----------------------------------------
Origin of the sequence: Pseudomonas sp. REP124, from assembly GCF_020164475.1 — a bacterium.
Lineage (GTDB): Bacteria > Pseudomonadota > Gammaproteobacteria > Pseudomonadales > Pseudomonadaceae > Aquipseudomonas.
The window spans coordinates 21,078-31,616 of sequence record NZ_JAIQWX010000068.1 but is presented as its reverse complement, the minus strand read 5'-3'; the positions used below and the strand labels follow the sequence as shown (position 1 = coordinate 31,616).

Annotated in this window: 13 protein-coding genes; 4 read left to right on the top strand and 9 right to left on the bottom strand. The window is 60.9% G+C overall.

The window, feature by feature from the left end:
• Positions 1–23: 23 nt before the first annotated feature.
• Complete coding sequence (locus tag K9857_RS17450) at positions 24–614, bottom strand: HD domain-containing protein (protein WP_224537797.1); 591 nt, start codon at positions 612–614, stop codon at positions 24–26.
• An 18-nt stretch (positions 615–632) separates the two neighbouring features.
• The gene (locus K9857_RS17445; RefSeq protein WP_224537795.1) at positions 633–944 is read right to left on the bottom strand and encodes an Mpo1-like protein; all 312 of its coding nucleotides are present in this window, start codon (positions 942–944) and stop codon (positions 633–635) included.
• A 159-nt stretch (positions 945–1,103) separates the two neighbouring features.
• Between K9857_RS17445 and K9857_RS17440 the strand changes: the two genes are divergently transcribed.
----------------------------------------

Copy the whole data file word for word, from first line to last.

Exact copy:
Origin of the sequence: Pseudomonas sp. REP124, from assembly GCF_020164475.1 — a bacterium.
Lineage (GTDB): Bacteria > Pseudomonadota > Gammaproteobacteria > Pseudomonadales > Pseudomonadaceae > Aquipseudomonas.
The window spans coordinates 21,078-31,616 of sequence record NZ_JAIQWX010000068.1 but is presented as its reverse complement, the minus strand read 5'-3'; the positions used below and the strand labels follow the sequence as shown (position 1 = coordinate 31,616).

Annotated in this window: 13 protein-coding genes; 4 read left to right on the top strand and 9 right to left on the bottom strand. The window is 60.9% G+C overall.

The window, feature by feature from the left end:
• Positions 1–23: 23 nt before the first annotated feature.
• Complete coding sequence (locus tag K9857_RS17450) at positions 24–614, bottom strand: HD domain-containing protein (protein WP_224537797.1); 591 nt, start codon at positions 612–614, stop codon at positions 24–26.
• An 18-nt stretch (positions 615–632) separates the two neighbouring features.
• The gene (locus K9857_RS17445; RefSeq protein WP_224537795.1) at positions 633–944 is read right to left on the bottom strand and encodes an Mpo1-like protein; all 312 of its coding nucleotides are present in this window, start codon (positions 942–944) and stop codon (positions 633–635) included.
• A 159-nt stretch (positions 945–1,103) separates the two neighbouring features.
• Between K9857_RS17445 and K9857_RS17440 the strand changes: the two genes are divergently transcribed.